#1
Well having seen the amount of threads involving people asking for help on language work for school, threads covering people wanting to learn languages, and other assorted stuff involving languages and needing help, it seemed to me a good idea to create this thread, along with compiling a basic guide to language.

Basically the idea is if anyone needs help with anything involving a language or linguistics, they can ask here. As there are people here from so many different countries, speaking many different languages, I'm sure almost anyone would be able to find help with a particular language.

Now, without further ado, the first part of my guide to language.


Basic Grammar

Lexical Categories (Word Class or Parts of Speech)

Lexical categories are used to describe what a word does. There are eight major lexical categories, each of which is outlined below.

Noun
At the simplest, nouns are words used to name things. Within sentences nouns are found as subjects and objects, and indeed form the majority of words used in these positions.

The types of noun are:
Proper noun – These name unique entities. Examples include Jupiter, John, France, and New York.
Common noun – These name classes of entities. Examples include person, planet, country, and city.
Count noun – These are common nouns that can become plural, or be combined with a numeral. Examples include chair, house, hand, and bus.
Mass noun – These are nouns that can’t become plural, or combine with a numeral. Examples include cutlery, furniture, laughter, and oxygen.
Collective noun – These are nouns which refer to groups consisting of multiple entities, whether singular or plural. Examples include committee, herd, and baggage.
Concrete noun – These are nouns that refer to objects that can be observed with at least one of the senses. Examples include apple, road, and car.
Abstract noun – These are nouns which refer to ideas or concepts. Examples include justice, hatred, and love.

A noun may fit into more than one of those categories.

Verb
Verbs are words used to describe an action, occurrence, or state of being. As such, they are often called “doing words”. Along with the subject and the object, verbs form up the main part of almost all sentences. Verbs are generally found in three tenses, which, depending on the language, may change to fit point of view as well.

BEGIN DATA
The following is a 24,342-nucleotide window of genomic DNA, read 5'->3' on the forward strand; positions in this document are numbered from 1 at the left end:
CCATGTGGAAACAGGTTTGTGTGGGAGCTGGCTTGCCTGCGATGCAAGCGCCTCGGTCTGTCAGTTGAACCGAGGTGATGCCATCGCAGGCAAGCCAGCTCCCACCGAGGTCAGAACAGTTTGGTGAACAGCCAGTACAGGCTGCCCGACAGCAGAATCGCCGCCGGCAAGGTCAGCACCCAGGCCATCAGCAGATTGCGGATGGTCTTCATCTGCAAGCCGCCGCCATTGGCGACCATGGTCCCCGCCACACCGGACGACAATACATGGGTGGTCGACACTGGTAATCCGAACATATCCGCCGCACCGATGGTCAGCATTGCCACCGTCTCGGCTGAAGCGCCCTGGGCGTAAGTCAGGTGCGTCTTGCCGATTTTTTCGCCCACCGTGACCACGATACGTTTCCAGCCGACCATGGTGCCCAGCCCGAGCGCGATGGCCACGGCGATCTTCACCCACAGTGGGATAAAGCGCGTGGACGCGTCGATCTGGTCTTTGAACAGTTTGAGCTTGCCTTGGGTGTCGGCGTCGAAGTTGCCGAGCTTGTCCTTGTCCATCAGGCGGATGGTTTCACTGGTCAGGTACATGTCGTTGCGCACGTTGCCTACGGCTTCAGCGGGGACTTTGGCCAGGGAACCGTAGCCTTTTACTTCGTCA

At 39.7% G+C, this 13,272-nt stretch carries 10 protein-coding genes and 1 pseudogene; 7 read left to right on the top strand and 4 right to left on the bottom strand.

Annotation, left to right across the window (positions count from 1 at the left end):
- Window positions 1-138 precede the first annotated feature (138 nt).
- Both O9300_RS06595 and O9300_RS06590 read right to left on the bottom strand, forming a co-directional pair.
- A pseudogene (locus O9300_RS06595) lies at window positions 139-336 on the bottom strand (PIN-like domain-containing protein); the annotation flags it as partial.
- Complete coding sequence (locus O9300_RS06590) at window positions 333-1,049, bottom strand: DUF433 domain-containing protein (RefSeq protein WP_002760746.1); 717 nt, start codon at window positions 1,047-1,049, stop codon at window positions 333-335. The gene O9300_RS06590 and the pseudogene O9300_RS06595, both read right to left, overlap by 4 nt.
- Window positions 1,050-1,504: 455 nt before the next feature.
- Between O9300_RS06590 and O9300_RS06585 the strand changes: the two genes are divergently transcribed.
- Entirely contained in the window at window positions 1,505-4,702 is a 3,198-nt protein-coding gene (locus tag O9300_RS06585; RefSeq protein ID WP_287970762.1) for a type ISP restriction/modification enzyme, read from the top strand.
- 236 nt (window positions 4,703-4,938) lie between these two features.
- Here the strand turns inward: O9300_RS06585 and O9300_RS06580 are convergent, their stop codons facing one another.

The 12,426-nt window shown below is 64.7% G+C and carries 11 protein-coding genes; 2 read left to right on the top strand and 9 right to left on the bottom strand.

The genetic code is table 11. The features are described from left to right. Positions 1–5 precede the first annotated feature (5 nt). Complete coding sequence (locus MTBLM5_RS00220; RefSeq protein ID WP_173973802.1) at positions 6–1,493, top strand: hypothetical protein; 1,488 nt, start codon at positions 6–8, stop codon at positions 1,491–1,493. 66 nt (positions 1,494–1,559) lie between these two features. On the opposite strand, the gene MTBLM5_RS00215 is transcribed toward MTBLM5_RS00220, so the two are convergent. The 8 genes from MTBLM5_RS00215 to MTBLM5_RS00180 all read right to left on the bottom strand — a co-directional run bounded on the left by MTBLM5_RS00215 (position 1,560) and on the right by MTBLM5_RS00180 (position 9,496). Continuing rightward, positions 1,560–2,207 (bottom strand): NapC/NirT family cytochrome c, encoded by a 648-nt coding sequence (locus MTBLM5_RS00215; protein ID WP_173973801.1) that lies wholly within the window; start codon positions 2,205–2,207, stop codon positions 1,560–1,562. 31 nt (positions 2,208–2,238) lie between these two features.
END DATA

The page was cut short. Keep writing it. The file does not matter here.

These tenses are:
Past tense – These describe things that have already happened. For example went, walked, and swam.
Present tense – These describe things that are currently happening. For example going, walking, and swimming.
Future tense – These describe things that will be done. For example will go, will walk, and will swim.

All verbs in any language will have an infinitive form. This is the verb at its most basic, which will be modified according to tense and point of view. For example to go, to walk, to swim.

Interjection
Interjections are used to express emotion, and have no grammatical connection with the rest of the sentence. Examples are hello, goodbye, cheers, and hurray.

Pronoun
Pronouns are used in place of nouns. A single pronoun can replace a large number of nouns. Examples include I, you, he, she, this, those, and they.
Adposition
These are words used to modify nouns and verbs, and to compliment nouns, verbs, adverbs, adjectives, and other adpositions. Examples are to, in, from, and on.

Adjective
Adjectives are used to modify nouns and pronouns. They generally describe the noun or pronoun they modify. Examples include big, old, wide, and tall.

Adverb
Adverbs are used to modify words other than nouns. Examples are greatly, beautifully, and well.

Conjunction
Conjunctions are words used to join two words, phrases, or clauses together. Examples include and, but, yet, and so.


Sentence Structure